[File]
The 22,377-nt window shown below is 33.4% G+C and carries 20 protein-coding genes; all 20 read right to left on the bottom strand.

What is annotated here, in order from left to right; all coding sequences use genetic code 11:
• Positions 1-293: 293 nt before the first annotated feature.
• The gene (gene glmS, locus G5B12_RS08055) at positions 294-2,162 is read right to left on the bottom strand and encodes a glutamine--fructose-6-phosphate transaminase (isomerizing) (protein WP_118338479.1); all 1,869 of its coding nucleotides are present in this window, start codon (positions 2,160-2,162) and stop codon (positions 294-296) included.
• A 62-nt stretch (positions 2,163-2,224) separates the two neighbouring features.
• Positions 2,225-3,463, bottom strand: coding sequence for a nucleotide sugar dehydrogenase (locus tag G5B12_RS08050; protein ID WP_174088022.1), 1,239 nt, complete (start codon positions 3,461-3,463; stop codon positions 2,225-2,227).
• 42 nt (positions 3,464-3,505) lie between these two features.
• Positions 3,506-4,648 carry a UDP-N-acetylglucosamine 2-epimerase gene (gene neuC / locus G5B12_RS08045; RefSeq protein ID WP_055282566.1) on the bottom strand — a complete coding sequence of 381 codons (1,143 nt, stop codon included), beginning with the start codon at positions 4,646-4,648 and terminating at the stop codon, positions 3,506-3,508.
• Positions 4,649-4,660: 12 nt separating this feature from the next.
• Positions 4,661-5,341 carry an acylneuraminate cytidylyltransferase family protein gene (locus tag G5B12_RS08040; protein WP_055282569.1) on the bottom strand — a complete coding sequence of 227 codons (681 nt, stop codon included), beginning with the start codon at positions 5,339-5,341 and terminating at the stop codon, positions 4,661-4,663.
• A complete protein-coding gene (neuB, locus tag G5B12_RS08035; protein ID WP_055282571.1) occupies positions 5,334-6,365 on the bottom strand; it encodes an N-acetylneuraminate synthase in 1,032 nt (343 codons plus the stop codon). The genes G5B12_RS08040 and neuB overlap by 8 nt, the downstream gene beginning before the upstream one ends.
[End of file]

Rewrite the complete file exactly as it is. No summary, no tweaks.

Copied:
The 22,377-nt window shown below is 33.4% G+C and carries 20 protein-coding genes; all 20 read right to left on the bottom strand.

What is annotated here, in order from left to right; all coding sequences use genetic code 11:
• Positions 1-293: 293 nt before the first annotated feature.
• The gene (gene glmS, locus G5B12_RS08055) at positions 294-2,162 is read right to left on the bottom strand and encodes a glutamine--fructose-6-phosphate transaminase (isomerizing) (protein WP_118338479.1); all 1,869 of its coding nucleotides are present in this window, start codon (positions 2,160-2,162) and stop codon (positions 294-296) included.
• A 62-nt stretch (positions 2,163-2,224) separates the two neighbouring features.
• Positions 2,225-3,463, bottom strand: coding sequence for a nucleotide sugar dehydrogenase (locus tag G5B12_RS08050; protein ID WP_174088022.1), 1,239 nt, complete (start codon positions 3,461-3,463; stop codon positions 2,225-2,227).
• 42 nt (positions 3,464-3,505) lie between these two features.
• Positions 3,506-4,648 carry a UDP-N-acetylglucosamine 2-epimerase gene (gene neuC / locus G5B12_RS08045; RefSeq protein ID WP_055282566.1) on the bottom strand — a complete coding sequence of 381 codons (1,143 nt, stop codon included), beginning with the start codon at positions 4,646-4,648 and terminating at the stop codon, positions 3,506-3,508.
• Positions 4,649-4,660: 12 nt separating this feature from the next.
• Positions 4,661-5,341 carry an acylneuraminate cytidylyltransferase family protein gene (locus tag G5B12_RS08040; protein WP_055282569.1) on the bottom strand — a complete coding sequence of 227 codons (681 nt, stop codon included), beginning with the start codon at positions 5,339-5,341 and terminating at the stop codon, positions 4,661-4,663.
• A complete protein-coding gene (neuB, locus tag G5B12_RS08035; protein ID WP_055282571.1) occupies positions 5,334-6,365 on the bottom strand; it encodes an N-acetylneuraminate synthase in 1,032 nt (343 codons plus the stop codon). The genes G5B12_RS08040 and neuB overlap by 8 nt, the downstream gene beginning before the upstream one ends.